The Cherry On Top: A Thank You Note

Whenever I know a student I’m working with has an interview coming up, I try to email them at least one of two prime times: right before their interview to boost their confidence, or right after their interview to see how it went.  Many students will take the time to tell me “oh, it went great! They gave me a tour, I felt good about my answers, etc.” Almost inevitably, there’s a follow up question.  “When do I send them a thank you note? What do I say?” To answer the first question, I say NOW.  Send them an email while you’re still fresh in their minds.  If you know you still have some time before they make a decision, take the time to send an addition thank you by snail mail.  It’ll make you stand out, and truly shows your appreciation.  For the second question, a lot of that depends on each individual interview and what you discussed.  I’d also like to highlight our friends at the Cultures and Manners Institute (http://www.cultureandmanners.com), because their email tip last week was especially timely! Check out what they have to say about what to include in a thank you note:

 

Etiquette is about being attentive to the people around us.  Whether writing a follow up thank you letter for an interview or a client meeting, personalize it.  Include details of what you talked about in the meeting. It’s a mistake to write a generic thank you that looks like it could have been cut and pasted with different names and companies: “Thank you for telling me more about the position at (fill in the organization).  I feel like my skills would make me a valuable member of your team.”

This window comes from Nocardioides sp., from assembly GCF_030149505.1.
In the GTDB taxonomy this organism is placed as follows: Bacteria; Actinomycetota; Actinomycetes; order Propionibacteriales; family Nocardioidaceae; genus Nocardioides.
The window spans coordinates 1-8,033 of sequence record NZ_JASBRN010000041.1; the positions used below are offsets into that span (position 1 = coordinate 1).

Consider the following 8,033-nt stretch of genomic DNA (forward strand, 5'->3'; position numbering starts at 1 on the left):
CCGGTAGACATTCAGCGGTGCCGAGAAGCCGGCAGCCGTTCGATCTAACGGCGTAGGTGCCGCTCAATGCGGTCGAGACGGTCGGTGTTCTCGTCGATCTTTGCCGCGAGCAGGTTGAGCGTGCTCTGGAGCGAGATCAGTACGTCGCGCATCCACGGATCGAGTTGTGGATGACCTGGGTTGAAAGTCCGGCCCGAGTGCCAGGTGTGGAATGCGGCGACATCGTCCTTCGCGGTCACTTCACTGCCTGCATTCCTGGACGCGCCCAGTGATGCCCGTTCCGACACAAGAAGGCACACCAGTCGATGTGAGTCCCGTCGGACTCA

Make the person feel like you are talking to him/her and not just anyone:

“I was inspired by your story about how you started out in manufacturing…”
“You are interested in a greater online presence for your athletic clothing line, and I have proven experience in growing several student organizations through social media.”
“Attached is the online advertising information we talked about.  Thank you for taking time out of your busy schedule to meet with me.”

“I enjoyed meeting you and Manny Products, your Vice President of Consumer Research.”
“I will follow up with you on the week of June 8th.  Congratulations on your first grandchild and enjoy your time off.”

The most valuable part of personalizing a business letter?  It says to the person, “I was listening.”

 

Taking the time to highlight a specific moment within the interview will go a long way, and shows you were truly engaged in the interview! Who wouldn’t enjoy reading a thank you note like that?

Advertisements
Post a comment or leave a trackback: Trackback URL.

Leave a Reply

Fill in your details below or click an icon to log in:

WordPress.com Logo

You are commenting using your WordPress.com account. Log Out / Change )

Twitter picture

You are commenting using your Twitter account. Log Out / Change )

Facebook photo

You are commenting using your Facebook account. Log Out / Change )

Google+ photo

You are commenting using your Google+ account. Log Out / Change )

Connecting to %s

%d bloggers like this: